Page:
It's a lovely work, written for a string orchestra plus six harps, and echoes some of the works for strings written by his near contemporary, Vaughan Williams. In fact, the opening chord did lead me to immediately think I'd put on RVW's Tallis Fantasia by mistake! The Hebridean folk tune used in this work is An Ionndrainn-Mhara (Sea-Longing) and is heard on a solo cello around the mid-point of the work, roughly where the slow movement would be, were the movements not all linked into one 18-minute whole. There are memorable moments aplenty, not least near the end of the work when all six harps are released into a glissando frenzy – and if you had six harps at your disposal, why on earth wouldn't you do that?

Day 308

4 November 2017: Tchaikovsky – Symphony No. 5 (1888)
Within classical music circles, I don't think it's ever been cool to like Pyotr Ilyich Tchaikovsky. The fact that, as music critic Harold C. Schonberg put it, he had a 'sweet, inexhaustible, supersensuous fund of melody' just made him very much the ABBA to Mahler's Joy Division. This has, of course, led to his music becoming hugely popular in concert halls, with this in particular being one of the more frequently performed symphonies. It may well be that his hogging of orchestral repertoire time has led to a degree of resentment among fans of other composers, and perhaps with some degree of justification. Then again, if writing great, popular tunes was easy, we'd all be able to do it.

The fifth symphony represents Tchaikovsky's best example of cyclical form, with the opening theme, first heard in the clarinets, returning at various points throughout the symphony as a kind of leitmotif, transforming as it does from initial solemnity to a triumphant march. The slow movement is beautiful with luscious themes tumbling over each other from the off. The first of these strongly resembles the first few notes of John Denver's Annie's Song, although it's probably coincidental. Denver certainly seemed surprised when the similarity was pointed out to him. A delightful waltz, or rather a series of waltzes occupies the third movement, but it is the finale that really divides opinion. The false-sounding triumphalism of the final march caused Tchaikovsky himself to admit, after a couple of hearings, that ‘it is a failure’. It's the only section in the symphony that misses a beat for me too, but given the splendour of the rest of the work I can forgive him this momentary lapse in taste.

Day 309

5 November 2017: Casella – Symphony No. 3 (1940)
Alfredo Casella had a complex relationship with the symphony. He wrote three, although the composer himself would probably say he only wrote two. He effectively disavowed his first symphony (see Day 102) to such an extent that he re-used an entire movement in another work he called a symphony three years later – now universally referred to as Symphony No. 2. Even that was a piece Casella subsequently dismissed as unoriginal, actually saying as much in a spoof advertisement trying to sell both resolutely neglected symphonies. Today's work, written some 30 years later (coincidentally, completed in the same year as Bantock's Celtic Symphony featured on Friday) was simply published as Sinfonia per orchestra, Op. 63, still seemingly unsure as to whether to count the first two. The fact that it took him three decades to produce a third (or second!) symphony is probably indicative of his ambivalence to a form that very few Italians were tackling in the first half of the twentieth century.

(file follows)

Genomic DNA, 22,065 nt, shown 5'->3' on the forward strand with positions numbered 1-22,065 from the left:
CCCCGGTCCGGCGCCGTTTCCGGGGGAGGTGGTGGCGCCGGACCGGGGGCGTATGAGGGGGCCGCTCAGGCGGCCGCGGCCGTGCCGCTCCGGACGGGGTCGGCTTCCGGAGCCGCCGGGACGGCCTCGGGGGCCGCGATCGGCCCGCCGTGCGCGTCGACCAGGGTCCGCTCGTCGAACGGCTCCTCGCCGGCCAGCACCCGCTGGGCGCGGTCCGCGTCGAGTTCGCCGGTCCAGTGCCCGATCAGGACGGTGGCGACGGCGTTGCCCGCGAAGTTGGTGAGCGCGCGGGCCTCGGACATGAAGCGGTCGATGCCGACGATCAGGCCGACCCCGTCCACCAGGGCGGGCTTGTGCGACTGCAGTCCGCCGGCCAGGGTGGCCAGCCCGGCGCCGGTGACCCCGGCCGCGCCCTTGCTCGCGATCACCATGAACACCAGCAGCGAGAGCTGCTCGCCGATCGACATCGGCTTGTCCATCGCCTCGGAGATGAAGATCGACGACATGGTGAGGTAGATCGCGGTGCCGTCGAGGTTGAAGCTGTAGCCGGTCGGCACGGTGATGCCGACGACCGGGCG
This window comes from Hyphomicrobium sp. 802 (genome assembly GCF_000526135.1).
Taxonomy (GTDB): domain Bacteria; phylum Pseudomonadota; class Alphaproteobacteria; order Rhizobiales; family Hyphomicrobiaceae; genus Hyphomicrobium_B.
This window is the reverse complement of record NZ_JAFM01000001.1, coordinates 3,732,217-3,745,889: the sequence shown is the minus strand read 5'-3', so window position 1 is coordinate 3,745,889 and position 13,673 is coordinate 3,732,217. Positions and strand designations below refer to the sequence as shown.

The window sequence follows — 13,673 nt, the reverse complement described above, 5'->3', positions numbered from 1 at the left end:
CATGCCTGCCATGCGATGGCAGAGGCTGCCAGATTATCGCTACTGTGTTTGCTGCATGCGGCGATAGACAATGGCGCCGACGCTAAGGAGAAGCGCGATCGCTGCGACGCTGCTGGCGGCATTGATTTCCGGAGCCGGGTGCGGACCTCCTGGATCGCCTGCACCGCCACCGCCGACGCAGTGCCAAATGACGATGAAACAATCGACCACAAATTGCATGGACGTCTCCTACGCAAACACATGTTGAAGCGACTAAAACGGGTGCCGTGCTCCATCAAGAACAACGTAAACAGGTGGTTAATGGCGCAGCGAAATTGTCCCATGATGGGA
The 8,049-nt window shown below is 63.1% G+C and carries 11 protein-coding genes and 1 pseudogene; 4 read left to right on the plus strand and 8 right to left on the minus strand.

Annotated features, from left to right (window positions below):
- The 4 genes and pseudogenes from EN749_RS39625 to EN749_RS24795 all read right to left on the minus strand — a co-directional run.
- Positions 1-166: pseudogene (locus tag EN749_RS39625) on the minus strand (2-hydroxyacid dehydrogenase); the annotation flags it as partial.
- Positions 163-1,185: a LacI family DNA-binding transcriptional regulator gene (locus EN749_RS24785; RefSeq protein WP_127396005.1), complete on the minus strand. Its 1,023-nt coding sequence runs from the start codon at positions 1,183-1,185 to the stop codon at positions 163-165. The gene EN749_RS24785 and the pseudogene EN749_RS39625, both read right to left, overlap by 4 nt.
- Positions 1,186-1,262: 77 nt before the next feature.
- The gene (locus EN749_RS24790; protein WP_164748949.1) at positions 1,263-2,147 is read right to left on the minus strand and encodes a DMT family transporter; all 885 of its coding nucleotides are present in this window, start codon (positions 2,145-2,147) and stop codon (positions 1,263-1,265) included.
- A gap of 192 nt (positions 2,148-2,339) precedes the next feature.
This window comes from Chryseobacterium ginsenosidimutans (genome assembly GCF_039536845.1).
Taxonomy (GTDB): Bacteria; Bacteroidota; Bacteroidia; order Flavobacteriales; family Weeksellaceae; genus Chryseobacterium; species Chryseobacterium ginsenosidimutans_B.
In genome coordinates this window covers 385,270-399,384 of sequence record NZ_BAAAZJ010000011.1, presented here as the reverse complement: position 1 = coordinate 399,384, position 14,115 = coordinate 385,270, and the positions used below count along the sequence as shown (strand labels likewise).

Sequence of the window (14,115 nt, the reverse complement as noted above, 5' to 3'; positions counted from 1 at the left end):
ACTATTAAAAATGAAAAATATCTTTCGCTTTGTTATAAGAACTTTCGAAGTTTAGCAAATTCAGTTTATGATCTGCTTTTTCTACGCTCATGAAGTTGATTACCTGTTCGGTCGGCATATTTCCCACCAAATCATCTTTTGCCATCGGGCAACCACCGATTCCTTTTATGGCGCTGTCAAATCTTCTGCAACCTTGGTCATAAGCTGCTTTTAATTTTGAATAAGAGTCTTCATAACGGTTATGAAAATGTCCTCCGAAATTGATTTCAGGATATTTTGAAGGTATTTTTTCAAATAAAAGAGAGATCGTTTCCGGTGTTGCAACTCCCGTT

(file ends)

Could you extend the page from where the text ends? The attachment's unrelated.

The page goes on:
I've always heard in his music the influence of Mahler, especially in his work’s highly emotional content, but I hadn't realised until quite recently that there was actually a direct link between the two in that Mahler had commissioned Casella to produce a two-piano arrangement of his seventh symphony. Casella was a tireless champion of Mahler's music, something for which the Austrian was always grateful. One can detect influences of Stravinsky – especially in the music for oboe and bassoon that opens the work – and Shostakovich in the mix, but the Scherzo is almost unashamedly Mahlerian. Likewise, the exuberant finale with its bouncing horns owes a debt to his idol. It's a genuinely uplifting ending, and it is unsurprising that it was this symphony that triggered a recent rekindling of interest in Casella's work after decades in the wilderness, caused mostly by his toxic support for Mussolini's regime, which he had renounced by the time of this symphony.

No comments:

Post a Comment